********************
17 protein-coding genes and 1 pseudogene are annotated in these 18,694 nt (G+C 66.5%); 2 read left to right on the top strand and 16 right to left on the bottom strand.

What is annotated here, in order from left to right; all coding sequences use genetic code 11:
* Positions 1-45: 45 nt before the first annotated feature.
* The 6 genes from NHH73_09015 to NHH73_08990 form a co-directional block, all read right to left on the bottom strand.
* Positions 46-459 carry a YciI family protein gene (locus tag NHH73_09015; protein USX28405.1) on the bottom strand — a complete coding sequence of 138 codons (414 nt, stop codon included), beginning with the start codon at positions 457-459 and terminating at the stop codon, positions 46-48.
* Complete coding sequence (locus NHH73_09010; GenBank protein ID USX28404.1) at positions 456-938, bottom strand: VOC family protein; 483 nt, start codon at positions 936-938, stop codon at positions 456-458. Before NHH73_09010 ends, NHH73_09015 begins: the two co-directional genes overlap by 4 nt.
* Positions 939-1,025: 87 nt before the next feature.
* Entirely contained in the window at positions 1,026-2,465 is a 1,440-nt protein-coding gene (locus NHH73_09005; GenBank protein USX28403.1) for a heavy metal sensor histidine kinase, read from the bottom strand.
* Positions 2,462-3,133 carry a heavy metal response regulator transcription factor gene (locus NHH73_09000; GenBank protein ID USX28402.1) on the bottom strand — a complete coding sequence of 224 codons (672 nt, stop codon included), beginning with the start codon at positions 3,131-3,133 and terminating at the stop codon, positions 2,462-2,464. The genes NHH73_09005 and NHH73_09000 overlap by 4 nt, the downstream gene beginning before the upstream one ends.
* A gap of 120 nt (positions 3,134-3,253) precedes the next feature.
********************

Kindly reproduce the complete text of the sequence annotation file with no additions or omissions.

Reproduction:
17 protein-coding genes and 1 pseudogene are annotated in these 18,694 nt (G+C 66.5%); 2 read left to right on the top strand and 16 right to left on the bottom strand.

What is annotated here, in order from left to right; all coding sequences use genetic code 11:
* Positions 1-45: 45 nt before the first annotated feature.
* The 6 genes from NHH73_09015 to NHH73_08990 form a co-directional block, all read right to left on the bottom strand.
* Positions 46-459 carry a YciI family protein gene (locus tag NHH73_09015; protein USX28405.1) on the bottom strand — a complete coding sequence of 138 codons (414 nt, stop codon included), beginning with the start codon at positions 457-459 and terminating at the stop codon, positions 46-48.
* Complete coding sequence (locus NHH73_09010; GenBank protein ID USX28404.1) at positions 456-938, bottom strand: VOC family protein; 483 nt, start codon at positions 936-938, stop codon at positions 456-458. Before NHH73_09010 ends, NHH73_09015 begins: the two co-directional genes overlap by 4 nt.
* Positions 939-1,025: 87 nt before the next feature.
* Entirely contained in the window at positions 1,026-2,465 is a 1,440-nt protein-coding gene (locus NHH73_09005; GenBank protein USX28403.1) for a heavy metal sensor histidine kinase, read from the bottom strand.
* Positions 2,462-3,133 carry a heavy metal response regulator transcription factor gene (locus NHH73_09000; GenBank protein ID USX28402.1) on the bottom strand — a complete coding sequence of 224 codons (672 nt, stop codon included), beginning with the start codon at positions 3,131-3,133 and terminating at the stop codon, positions 2,462-2,464. The genes NHH73_09005 and NHH73_09000 overlap by 4 nt, the downstream gene beginning before the upstream one ends.
* A gap of 120 nt (positions 3,134-3,253) precedes the next feature.